To create a national flag representing the chaos of this island is an incredible notion. Here, hundreds of thousands of people from countries around the world speak dozens of languages, share resources and living quarters, and strive to reach many different destinations. From the salvaged materials, Longobardi created the largest flag of them all, the “Flag of Lesvos.”
During her visit, Longobardi discovered a group of residents and refugees who had also found a creative way to repurpose the life jackets.
Members of a workshop coalition called Mosaik, they hand-stitch tote bags based on patterns designed by Greek artist Matina Kontoleut, which they sell to raise money for the camps. Longobardi joined their cause, too, promoting and selling these Safe Passage bags in partnership with Atlanta’s Hathaway Contemporary Gallery, where her 15-foot flag will soon be exhibited.
Longobardi’s flags proceed from one of the artist’s longtime passions. In 2006, Longobardi founded the Drifters Project, an artist collaboration committed to addressing the environmental crisis of plastic pollution in global water. She has since cleaned beaches of plastic all over the world, removing thousands of pounds of pollutants from the natural environment and turning them into sculptures and installations to raise awareness about their grave environmental repercussions.
To her, these life vests are a new wave of plastic pollution that carries the added significance of helping to transport a human being to safety amid an international refugee crisis with humanitarian and environmental components.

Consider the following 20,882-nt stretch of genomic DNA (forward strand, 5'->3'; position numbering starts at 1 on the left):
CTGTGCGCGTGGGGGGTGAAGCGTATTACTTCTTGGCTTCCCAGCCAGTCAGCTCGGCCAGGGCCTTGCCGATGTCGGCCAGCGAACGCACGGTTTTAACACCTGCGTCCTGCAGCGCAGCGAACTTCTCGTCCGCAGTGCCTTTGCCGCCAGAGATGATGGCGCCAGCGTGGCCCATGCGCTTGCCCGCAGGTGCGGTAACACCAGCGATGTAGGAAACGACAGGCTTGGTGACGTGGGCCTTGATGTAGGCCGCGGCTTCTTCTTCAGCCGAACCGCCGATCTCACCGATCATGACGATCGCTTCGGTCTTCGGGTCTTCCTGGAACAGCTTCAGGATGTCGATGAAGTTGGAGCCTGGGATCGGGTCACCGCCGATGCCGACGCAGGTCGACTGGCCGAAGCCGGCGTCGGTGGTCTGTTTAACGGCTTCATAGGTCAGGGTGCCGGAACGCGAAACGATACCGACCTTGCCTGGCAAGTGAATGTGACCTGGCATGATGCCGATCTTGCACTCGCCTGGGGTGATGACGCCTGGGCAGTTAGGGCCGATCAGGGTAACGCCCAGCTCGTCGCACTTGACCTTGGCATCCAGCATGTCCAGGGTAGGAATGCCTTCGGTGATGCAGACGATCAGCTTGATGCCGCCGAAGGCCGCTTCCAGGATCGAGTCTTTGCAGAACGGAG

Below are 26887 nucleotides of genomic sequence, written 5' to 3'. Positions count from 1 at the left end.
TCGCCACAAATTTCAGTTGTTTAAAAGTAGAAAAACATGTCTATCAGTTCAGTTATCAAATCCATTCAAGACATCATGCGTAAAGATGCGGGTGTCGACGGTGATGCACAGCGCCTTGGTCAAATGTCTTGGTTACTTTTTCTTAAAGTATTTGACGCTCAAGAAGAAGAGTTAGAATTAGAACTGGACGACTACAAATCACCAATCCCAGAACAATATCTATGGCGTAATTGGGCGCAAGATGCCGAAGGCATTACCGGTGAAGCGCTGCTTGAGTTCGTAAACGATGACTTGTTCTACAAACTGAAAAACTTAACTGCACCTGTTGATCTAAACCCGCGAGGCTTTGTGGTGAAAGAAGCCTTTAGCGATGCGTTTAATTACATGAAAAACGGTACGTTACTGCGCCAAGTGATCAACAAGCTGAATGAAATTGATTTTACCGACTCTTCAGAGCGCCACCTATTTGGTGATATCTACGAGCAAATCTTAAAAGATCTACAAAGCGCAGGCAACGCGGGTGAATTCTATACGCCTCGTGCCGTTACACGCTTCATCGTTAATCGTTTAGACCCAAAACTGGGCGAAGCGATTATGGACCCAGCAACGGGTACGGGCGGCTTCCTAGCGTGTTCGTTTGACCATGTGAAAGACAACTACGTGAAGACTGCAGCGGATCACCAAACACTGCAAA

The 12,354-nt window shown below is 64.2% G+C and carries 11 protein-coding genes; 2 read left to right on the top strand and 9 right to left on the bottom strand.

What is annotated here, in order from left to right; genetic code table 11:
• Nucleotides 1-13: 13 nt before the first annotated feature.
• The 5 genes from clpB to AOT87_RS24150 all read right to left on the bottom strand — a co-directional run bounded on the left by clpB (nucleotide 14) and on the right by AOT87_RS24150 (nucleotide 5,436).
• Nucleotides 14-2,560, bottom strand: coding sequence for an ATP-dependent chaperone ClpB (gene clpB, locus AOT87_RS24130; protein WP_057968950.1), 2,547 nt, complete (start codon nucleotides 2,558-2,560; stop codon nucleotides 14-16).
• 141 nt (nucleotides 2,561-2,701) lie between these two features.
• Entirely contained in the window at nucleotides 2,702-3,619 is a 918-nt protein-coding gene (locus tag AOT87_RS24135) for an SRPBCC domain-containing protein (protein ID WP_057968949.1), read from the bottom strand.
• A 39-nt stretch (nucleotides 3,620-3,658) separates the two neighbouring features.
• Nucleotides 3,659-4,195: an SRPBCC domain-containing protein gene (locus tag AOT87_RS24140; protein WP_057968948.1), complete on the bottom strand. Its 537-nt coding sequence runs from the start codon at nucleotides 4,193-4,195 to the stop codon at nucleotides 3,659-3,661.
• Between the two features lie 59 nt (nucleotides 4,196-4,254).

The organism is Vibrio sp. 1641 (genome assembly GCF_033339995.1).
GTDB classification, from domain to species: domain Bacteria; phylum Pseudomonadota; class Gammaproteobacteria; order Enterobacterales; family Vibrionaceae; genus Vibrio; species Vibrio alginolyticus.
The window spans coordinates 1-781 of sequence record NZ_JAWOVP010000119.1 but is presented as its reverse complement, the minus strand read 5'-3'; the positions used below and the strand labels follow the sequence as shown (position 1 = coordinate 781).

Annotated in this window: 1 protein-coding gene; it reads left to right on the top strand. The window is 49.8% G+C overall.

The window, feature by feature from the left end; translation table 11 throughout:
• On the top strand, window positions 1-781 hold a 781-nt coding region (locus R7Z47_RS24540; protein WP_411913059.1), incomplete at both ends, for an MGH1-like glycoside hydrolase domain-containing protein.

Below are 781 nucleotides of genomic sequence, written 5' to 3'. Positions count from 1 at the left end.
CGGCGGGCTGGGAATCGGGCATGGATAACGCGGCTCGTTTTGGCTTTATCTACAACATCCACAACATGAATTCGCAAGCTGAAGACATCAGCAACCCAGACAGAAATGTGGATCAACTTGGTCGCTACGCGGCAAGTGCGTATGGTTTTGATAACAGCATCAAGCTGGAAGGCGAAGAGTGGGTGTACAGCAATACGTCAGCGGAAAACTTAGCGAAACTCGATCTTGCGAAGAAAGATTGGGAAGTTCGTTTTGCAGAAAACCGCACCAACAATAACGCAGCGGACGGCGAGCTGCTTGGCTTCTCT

According to Longobardi’s assistant, graduate student Susan Knippenberg (M.F.A.), “The Drifters Project typically documents the crimes of humans against nature, not the crimes of humans against [other] humans. However, I think there is definitely some overlap here.”
Refugees continue to flock to Lesvos without respite as exiles and residents alike battle the discouraging developments.
“There’s no end in sight,” Longobardi said, “but there is also an incredible feeling of goodness because there are so many people who have made it their lives to help.”
The residents of Lesvos have collectively been nominated for a Nobel Peace Prize.
Just as pollutants caught in oceanic currents wash onto coastal shores, so too do human beings driven by political, economic and environmental crises. Heavy lessons attend both situations, and Longobardi’s work seeks to ensure none are lost in the surf. Far removed from the suffering and despair, most people don’t see the grave ramifications of either pollution or humanitarian catastrophe. But on the shores of Lesvos, every life vest is a life, a story, the fragile testimony of a journey one human risked everything to make. Now, the fabric of this life-saving refuse is traveling onward, spreading a message of resilience and hope as Safe Passage tote bags and flags for these vulnerable communities seeking refuge.
For more information and to find out how you can help, visit driftersproject.net.
To purchase Safe Passage tote bags, visit the Hathaway Contemporary Gallery. Proceeds support Lesvos’ refugees and the people working to help them.
Pam Longobardi’s Solo Exhibition
July 22 – September 15, 2017
Atlanta’s Hathaway Contemporary Gallery